1. Hu Y, Kienlen-Campard P, Tang TC, Perrin F, Opsomer R, Decock M, Pan X, Octave JN, Constantinescu SN, Smith SO  (2017) β-Sheet structure within the extracellular domain of C99 regulates amyloidogenic processing.  Scientific Reports. 7(1):17159.
    2. Sanchez-Reyes OB, Cooke ALG, Tranter DB, Rashid D, Eilers M, Reeves PJ, Smith SO. (2017) G protein-coupled receptors contain two conserved packing clusters.  Biophys J.  112(11): 2315-2326.
    1. Leroy, E., Defour, J.P., Sato, T., Dass, S., Gryshkova, V, Shwe, M.M., Staerk, J., Constantinescu, S.N. and Smith, S.O. (2016) His499 regulates dimerization and prevents oncogenic activation by asparagine mutations of the human thrombopoietin receptor. J. Biol. Chem. 291, 2974-87.
    2. Decock, M., Stanga, S., Octave, J.-N., Dewachter, I., Smith, S.O., Constantinescu, S.N., and Kienlen-Campard, P. (2016) Glycines from the APP GXXXG/GXXXA transmembrane motifs promote formation of pathogenic Aβ oligomers in cells. Frontiers in Aging Neuroscience. 8:107
    3. Kimata N, Pope A, Eilers M, Opefi CA, Ziliox M, Hirshfeld A, Zaitseva E, Vogel R, Sheves M, Reeves PJ, and Smith S.O. (2016) Retinal orientation and interactions in rhodopsin reveal a two stage trigger mechanism for activation. Nature Communications 7, 12683.
    4. Kimata N, Pope A, Sanchez-Reyes, O.B., Eilers M, Opefi CA, Ziliox M, Reeves PJ, and Smith S.O. (2016) Free backbone carbonyls mediate rhodopsin activation. Nature Struct Mol Biol. 2016 Aug;23(8):738-43.
    5. Xu, F., Fu, Z., Dass, S., Kotarba, A.E., Davis, J., Smith, S.O. & Van Nostrand, W.E. (2016) Cerebral vascular amyloid seeds drive amyloid β-protein fibril assembly with a distinct anti-parallel structure. Nature Commun. 7, 13527.
    1. Fu Z, Aucoin D, Davis J, Van Nostrand WE and Smith SO. (2015) Mechanism of Nucleated Conformational Conversion of Aβ42.  Biochemistry 54(27):4197-207.
    2. Opefi CA, Tranter D, Smith SO, and Reeves PJ. (2015) Construction of stable mammalian cell lines for inducible expression of G protein-coupled receptors. Methods Enzymol. 556:283-305.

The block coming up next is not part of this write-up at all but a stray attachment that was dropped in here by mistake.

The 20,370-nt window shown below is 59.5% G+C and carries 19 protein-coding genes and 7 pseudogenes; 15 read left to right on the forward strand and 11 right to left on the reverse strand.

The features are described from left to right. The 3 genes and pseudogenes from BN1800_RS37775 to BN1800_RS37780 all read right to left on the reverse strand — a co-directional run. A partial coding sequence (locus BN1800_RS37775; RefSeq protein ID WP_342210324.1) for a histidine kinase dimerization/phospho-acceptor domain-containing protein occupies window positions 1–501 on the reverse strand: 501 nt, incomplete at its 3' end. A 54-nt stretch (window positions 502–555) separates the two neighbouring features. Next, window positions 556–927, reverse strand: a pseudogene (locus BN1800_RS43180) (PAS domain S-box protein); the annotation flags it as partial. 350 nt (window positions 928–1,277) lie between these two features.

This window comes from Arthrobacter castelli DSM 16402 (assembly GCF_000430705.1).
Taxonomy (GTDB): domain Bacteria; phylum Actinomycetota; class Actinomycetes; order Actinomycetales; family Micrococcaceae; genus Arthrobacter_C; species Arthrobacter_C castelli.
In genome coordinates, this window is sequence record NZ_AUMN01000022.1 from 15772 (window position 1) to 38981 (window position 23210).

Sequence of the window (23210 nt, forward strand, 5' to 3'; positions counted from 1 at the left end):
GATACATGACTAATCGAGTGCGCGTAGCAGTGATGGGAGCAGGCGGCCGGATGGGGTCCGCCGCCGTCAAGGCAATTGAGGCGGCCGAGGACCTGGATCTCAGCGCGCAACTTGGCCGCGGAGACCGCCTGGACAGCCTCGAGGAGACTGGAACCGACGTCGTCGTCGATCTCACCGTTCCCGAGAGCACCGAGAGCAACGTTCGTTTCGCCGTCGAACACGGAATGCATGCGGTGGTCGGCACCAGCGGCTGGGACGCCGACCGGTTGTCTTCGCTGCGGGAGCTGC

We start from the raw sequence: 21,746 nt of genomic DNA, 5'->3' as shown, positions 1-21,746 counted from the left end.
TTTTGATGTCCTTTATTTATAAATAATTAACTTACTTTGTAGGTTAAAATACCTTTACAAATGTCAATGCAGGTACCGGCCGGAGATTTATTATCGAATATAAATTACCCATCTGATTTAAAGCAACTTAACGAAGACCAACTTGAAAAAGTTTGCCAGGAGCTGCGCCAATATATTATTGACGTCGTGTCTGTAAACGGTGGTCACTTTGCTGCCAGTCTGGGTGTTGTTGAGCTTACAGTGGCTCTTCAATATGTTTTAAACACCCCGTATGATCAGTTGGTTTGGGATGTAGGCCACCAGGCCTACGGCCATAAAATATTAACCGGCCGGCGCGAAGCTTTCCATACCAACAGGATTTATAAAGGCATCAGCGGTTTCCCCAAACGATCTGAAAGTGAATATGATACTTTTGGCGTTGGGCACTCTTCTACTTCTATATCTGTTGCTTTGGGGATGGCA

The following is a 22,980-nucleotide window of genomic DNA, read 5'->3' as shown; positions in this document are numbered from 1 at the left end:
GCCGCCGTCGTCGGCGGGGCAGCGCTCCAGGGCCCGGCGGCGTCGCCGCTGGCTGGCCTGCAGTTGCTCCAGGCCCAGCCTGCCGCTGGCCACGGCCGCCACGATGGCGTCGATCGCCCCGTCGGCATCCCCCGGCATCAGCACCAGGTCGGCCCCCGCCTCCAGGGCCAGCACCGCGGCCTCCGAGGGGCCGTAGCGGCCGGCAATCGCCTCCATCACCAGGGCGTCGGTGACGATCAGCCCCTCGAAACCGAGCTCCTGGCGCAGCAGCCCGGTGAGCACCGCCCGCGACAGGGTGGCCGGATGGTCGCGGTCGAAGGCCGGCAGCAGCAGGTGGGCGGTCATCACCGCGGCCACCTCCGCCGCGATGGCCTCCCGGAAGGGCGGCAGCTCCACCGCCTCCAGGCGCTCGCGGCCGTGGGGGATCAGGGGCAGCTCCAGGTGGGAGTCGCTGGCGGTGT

3. Kimata N, Reeves PJ, and Smith SO. (2015) Uncovering the triggers for GPCR activation using solid-state NMR spectroscopy. J Magn Reson.  253:111-8.
    4. Kimata N, Pope A, Rashid D, Reeves PJ, Smith SO. (2015) Sequential structural changes in rhodopsin occurring upon photoactivation. Methods Mol Biol. 1271:159-71.
    5. Marinangeli C, Tasiaux B, Opsomer R, Hage S, Sodero AO, Dewachter I, Octave JN, Smith SO, Constantinescu SN, and Kienlen-Campard P (2015) Presenilin transmembrane domain 8 conserved AXXXAXXXG motifs are required for the activity of the γ-secretase complex.  J Biol Chem. 290(11):7169-84.
    6. Decock M, El Haylani L, Stanga S, Dewachter I, Octave JN, Smith SO, Constantinescu SN, Kienlen-Campard P. (2015) Analysis by a highly sensitive split luciferase assay of the regions involved in APP dimerization and its impact on processing.  FEBS Open Bio 5, 763-773.
    1. Pope, A, Eilers, M., Reeves, P., and Smith, S.O. (2014) Amino acid conservation and interactions in rhodopsin:  Probing receptor activation by NMR spectroscopy.  Biochim. Biophys. Acta, 1837(5):683-93.
    2. Tang, T.C., Hu, Y., Kienlen-Campard, P., El-Haylani, L., Van Hees, J., Fu, Z., Octave, J.-N., Constantinescu, S.N., and Smith, S.O. (2014)  Conformational changes induced by the A21G Flemish mutation in the amyloid precursor protein lead to increased Ab production.  Structure 2014 Mar 4;22(3):387-9
    3. Xu, F., Kortarba, A.E., Fu, Z., Davis, J., Smith, S.O., and Van Nostrand, W. (2014) Early-onset formation of parenchymal plaque amyloid abrogates cerebral microvascular amyloid accumulation in transgenic mice, J. Biol. Chem, 289(25):17895-908.
    4. Tamagaki H, Furukawa Y, Yamaguchi R, Hojo H, Aimoto S, Smith SO, Sato T.  (2014) Coupling of transmembrane helix orientation to membrane release of the juxtamembrane region in FGRF3. Biochemistry 53(30):5000-7.
    5. Fu Z, Aucoin D, Ahmed M, Ziliox M, Van Nostrand WE, Smith SO. (2014) Capping of Aß42 oligomers by small molecule inhibitors. Biochemistry 53(50):7893-903.
    1. Matsushita, C., Tamagaki, H., Miyazawa, Y., Aimoto, S., Smith, S.O. and Sato, T. (2013) Transmembrane helix orientation influences membrane binding of the intracellular juxtamembrane domain in Neu receptor peptides. Proc. Natl. Acad. Sci. USA 110:1646-51.
    2. Defour, J.P., Itaya, M., Gryshkova, V., Brett, I.C., Pecquet, C., Sato, T., Smith, S.O., and Constantinescu, S.A. (2013) A tryptophan at the transmembrane-cytosolic junction modulates thrombopoietin receptor dimerization and activation. Proc. Natl. Acad. Sci. USA, 110:2540-5
    3. Kotarba AE, Aucoin D, Hoos MD, Smith SO, Van Nostrand WE. (2013) Fine mapping of the< amyloid β-protein binding site on myelin basic protein. Biochemistry. 2013 52(15): 2565-73.
    4. Opefi, C.A., South, K., Reynolds, C., Smith, S.O. and Reeves, P.J. (2013) Retinitis pigmentosa mutants provide insight into the role of the N-terminal cap in rhodopsin folding, structure, and function, J. Biol. Chem 288:33912-26.
    5. Xu, B., Chakrabory, R., Eilers, M., Dakshinamurti, S., O’Neil, J.D., Smith, S.O., Bhullar, R.P., and Chelikani, P. (2013) High level expression, purification and characterization of a constitutively active thromboxane A2 receptor polymorphic variant. PLoS ONE, 8(9):e76481.
    6. Lin C.P., Kim C., Smith S.O. and Neiman A.M. (2013) A highly redundant gene network controls assembly of the outer spore wall in S. cerevisiae. PLoS Genetics, 9(8):e1003700.